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Eastern Europe Tour

Day 9 Monday May 28, 2007
Eger, Recsk

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I awoke at 3:30 a.m. I must have been concerned about my electrical fiasco. I was beginning to suspect that my whole approach to this vacation, which had worked so well on the two trips to Italy, did not work at all. This has in many ways been more stressful than staying home. However, at this point the only thing to do was to try to make the most of it.

I dragged the small chair into the bathroom, turned on the light, and worked on my journal. It was actually a pretty comfortable arrangement.

One piece of good news was the fact that the computer batteries fully recharged overnight.

I went back to bed at 4:30 and woke up at 7:15. Sue slept in.

Breakfast offerings at the Hotel Minaret.

The coffee and juice bar.

The breakfast room at this hotel was a little difficult to locate. It seemed to be located in between floors in a Twilight Zone area. I took a few wrong turns. The food itself was the standard breakfast fare. There were no scrambled eggs left when I came down, but the hotel staff remedied that situation before I left.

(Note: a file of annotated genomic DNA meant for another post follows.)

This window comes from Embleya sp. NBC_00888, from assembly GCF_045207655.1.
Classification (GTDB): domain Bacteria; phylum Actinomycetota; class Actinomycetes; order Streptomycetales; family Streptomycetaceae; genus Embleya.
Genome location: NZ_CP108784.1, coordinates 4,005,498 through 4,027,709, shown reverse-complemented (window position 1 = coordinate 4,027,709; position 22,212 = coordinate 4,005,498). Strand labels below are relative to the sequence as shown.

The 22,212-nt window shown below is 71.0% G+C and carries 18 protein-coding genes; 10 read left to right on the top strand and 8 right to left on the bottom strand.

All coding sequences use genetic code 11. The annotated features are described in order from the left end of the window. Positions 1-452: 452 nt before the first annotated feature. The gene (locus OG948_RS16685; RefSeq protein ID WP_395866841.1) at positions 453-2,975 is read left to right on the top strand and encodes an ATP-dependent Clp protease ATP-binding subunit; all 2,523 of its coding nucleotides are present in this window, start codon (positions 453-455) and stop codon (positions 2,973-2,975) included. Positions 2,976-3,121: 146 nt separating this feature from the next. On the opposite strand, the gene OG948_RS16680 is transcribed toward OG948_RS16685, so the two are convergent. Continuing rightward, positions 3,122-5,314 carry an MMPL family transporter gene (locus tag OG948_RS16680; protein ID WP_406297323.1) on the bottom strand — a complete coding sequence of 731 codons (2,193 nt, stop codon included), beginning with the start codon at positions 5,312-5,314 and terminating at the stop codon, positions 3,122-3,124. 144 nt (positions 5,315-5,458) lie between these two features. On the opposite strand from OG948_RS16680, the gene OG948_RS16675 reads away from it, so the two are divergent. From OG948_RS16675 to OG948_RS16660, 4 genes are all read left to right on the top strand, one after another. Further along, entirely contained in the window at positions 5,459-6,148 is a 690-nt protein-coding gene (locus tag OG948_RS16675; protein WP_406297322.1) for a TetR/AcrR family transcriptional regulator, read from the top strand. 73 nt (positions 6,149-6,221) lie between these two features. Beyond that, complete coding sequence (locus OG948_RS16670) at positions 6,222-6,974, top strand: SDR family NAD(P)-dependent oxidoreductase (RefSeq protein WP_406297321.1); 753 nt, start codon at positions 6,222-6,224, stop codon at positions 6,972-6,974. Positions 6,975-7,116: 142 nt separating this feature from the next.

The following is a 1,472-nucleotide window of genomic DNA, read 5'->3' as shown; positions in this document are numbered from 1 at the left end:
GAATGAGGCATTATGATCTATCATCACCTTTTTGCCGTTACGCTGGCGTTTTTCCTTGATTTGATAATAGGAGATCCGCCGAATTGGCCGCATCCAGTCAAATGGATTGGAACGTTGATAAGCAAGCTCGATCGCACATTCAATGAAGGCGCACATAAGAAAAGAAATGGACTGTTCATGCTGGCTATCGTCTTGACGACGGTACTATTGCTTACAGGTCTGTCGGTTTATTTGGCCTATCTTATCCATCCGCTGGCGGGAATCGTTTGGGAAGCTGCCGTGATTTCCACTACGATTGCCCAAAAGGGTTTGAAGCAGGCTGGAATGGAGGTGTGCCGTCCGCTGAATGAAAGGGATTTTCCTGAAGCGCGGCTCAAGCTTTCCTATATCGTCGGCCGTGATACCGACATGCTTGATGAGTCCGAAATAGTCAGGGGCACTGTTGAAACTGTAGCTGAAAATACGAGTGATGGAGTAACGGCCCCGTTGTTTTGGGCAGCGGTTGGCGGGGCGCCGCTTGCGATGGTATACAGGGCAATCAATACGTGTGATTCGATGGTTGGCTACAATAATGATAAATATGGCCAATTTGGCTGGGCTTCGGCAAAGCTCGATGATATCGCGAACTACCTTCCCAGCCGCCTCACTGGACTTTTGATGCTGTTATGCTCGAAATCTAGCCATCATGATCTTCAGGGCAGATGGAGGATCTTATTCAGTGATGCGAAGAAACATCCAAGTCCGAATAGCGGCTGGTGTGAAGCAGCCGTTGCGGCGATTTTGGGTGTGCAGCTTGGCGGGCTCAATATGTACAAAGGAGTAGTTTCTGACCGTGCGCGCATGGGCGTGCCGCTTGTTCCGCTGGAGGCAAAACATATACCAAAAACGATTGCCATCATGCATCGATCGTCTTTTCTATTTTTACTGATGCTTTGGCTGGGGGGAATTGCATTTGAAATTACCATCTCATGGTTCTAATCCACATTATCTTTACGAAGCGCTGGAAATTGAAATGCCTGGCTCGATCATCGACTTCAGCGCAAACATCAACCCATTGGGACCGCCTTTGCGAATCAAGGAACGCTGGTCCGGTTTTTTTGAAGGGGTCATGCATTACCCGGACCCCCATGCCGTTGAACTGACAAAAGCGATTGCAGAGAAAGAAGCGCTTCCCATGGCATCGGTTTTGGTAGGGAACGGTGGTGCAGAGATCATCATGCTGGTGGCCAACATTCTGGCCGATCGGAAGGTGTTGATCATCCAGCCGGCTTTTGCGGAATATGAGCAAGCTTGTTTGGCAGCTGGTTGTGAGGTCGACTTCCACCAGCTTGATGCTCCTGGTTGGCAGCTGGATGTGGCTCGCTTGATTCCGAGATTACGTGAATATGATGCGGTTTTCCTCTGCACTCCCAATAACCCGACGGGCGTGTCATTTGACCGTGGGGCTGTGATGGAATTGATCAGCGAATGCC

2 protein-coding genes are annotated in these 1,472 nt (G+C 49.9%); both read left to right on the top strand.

Doubly bad news was disclosed at breakfast. The day after Pentecost, Whit Monday, was a national holiday in Hungary. Neither the stores nor the schools would be open. The shopping spree that I had planned would be difficult if not impossible. It also meant that we might not get to meet the school children at lunch. Many of the people who had taken this tour had reported that the lunch with the children was the most interesting part of the trip. Oh, well.

I deemed that acquiring batteries was more important than buying a pair scissors. I went out on the town desperately seeking some AA batteries or, if possible, a charger. My first stop had to be at the bankomat. I wandered around for a bit until I found the one that Tom and the other tour members had used the previous evening. I got mixed up and got way too much in forints. There was no way of alt-backspacing what I did, and almost nothing was even open in Eger. I would have to try to exchange some of it on Tuesday in Budapest. Even that might be difficult. What a helpless idiot I had become!

I walked all around the town. Hardly any place of business was open. The store with scissors in the window was closed. One Hungarian word became indelibly etched in my memory: “Zárda,” which means closed.